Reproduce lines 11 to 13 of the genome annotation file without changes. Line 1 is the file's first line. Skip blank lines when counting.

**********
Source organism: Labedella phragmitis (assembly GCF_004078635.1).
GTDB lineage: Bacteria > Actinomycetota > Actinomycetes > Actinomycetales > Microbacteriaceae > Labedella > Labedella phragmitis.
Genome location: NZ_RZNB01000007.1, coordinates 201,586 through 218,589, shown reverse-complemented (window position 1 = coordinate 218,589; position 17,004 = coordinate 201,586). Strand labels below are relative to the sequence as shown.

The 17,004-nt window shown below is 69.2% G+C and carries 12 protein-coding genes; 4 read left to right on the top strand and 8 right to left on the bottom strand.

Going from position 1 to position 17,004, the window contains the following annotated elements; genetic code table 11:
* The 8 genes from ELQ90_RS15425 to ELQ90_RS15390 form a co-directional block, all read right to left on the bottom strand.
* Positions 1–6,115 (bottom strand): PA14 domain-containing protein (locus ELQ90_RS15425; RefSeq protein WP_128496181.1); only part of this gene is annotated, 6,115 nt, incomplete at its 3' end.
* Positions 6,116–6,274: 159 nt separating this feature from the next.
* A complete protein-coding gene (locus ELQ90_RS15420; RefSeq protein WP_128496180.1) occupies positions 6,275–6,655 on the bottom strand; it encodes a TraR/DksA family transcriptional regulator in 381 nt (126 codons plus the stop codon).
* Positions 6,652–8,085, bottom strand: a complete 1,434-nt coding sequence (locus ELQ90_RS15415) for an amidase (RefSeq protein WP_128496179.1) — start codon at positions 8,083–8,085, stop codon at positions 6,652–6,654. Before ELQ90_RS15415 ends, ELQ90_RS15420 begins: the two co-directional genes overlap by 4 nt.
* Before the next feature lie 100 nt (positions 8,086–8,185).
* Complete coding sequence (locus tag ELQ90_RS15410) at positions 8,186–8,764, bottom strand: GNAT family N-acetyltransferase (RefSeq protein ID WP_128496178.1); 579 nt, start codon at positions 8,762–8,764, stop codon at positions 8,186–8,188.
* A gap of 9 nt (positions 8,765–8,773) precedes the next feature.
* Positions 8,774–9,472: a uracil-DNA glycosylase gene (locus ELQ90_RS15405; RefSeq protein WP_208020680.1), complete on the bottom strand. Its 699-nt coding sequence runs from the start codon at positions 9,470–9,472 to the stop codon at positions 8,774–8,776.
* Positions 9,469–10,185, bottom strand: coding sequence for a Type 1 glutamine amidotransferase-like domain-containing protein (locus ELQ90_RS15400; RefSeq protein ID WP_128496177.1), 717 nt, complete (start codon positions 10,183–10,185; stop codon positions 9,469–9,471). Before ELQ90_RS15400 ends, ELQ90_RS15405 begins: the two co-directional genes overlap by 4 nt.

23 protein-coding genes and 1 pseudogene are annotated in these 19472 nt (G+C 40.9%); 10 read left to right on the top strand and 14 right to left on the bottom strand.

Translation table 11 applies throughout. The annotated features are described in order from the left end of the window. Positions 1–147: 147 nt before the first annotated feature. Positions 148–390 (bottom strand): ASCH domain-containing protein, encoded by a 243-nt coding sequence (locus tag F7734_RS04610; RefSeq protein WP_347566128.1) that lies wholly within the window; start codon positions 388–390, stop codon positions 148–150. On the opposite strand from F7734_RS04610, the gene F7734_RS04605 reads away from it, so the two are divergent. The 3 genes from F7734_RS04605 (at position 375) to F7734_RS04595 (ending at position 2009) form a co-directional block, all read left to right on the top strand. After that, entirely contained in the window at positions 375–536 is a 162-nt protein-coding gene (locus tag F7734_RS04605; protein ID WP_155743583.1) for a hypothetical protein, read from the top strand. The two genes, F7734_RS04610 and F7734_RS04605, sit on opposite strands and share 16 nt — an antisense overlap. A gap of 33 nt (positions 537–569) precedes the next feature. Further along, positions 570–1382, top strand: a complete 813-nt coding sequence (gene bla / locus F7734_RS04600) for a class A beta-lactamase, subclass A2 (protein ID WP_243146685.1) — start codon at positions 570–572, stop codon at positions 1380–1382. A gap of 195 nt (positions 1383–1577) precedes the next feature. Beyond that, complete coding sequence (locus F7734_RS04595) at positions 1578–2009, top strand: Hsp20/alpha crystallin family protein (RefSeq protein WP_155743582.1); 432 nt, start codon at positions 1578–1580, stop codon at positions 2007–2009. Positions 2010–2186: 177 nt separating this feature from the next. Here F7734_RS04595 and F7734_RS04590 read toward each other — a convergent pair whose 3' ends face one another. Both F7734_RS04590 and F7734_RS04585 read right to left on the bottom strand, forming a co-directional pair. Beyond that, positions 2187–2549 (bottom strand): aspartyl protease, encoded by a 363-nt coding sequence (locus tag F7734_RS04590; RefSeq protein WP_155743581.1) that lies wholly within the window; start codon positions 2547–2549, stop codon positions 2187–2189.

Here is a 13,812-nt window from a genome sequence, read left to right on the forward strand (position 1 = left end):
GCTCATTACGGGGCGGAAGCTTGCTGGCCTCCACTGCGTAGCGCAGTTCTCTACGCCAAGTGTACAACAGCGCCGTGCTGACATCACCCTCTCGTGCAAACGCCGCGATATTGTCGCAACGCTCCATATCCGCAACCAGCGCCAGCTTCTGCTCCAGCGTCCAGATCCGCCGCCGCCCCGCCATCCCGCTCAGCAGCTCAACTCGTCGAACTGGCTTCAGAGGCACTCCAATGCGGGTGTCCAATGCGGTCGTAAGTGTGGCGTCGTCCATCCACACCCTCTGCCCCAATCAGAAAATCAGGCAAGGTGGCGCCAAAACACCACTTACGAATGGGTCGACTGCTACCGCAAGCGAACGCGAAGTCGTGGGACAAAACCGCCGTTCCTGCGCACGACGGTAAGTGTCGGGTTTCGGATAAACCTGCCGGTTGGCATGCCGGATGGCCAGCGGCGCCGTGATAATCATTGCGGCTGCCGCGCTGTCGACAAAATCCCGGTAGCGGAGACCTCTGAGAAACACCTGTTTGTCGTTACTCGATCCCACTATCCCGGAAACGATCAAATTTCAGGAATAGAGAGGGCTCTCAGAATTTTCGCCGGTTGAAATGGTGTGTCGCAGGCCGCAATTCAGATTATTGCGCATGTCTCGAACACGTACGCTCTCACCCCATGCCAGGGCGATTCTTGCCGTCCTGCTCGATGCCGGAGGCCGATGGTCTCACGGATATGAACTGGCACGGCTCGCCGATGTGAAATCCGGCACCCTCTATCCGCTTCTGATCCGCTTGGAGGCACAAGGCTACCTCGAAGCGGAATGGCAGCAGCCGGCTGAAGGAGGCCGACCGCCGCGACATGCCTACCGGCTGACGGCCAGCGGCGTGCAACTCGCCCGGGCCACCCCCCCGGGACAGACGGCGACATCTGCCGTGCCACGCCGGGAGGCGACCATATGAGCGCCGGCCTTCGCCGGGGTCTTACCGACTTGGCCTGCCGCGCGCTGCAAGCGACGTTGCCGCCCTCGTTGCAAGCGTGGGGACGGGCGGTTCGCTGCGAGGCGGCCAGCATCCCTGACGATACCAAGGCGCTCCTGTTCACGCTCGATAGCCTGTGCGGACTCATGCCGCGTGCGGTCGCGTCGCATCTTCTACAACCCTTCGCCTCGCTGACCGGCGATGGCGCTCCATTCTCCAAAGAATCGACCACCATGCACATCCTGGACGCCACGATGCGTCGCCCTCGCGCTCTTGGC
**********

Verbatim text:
* Before the next feature lie 100 nt (positions 8,086–8,185).
* Complete coding sequence (locus tag ELQ90_RS15410) at positions 8,186–8,764, bottom strand: GNAT family N-acetyltransferase (RefSeq protein ID WP_128496178.1); 579 nt, start codon at positions 8,762–8,764, stop codon at positions 8,186–8,188.
* A gap of 9 nt (positions 8,765–8,773) precedes the next feature.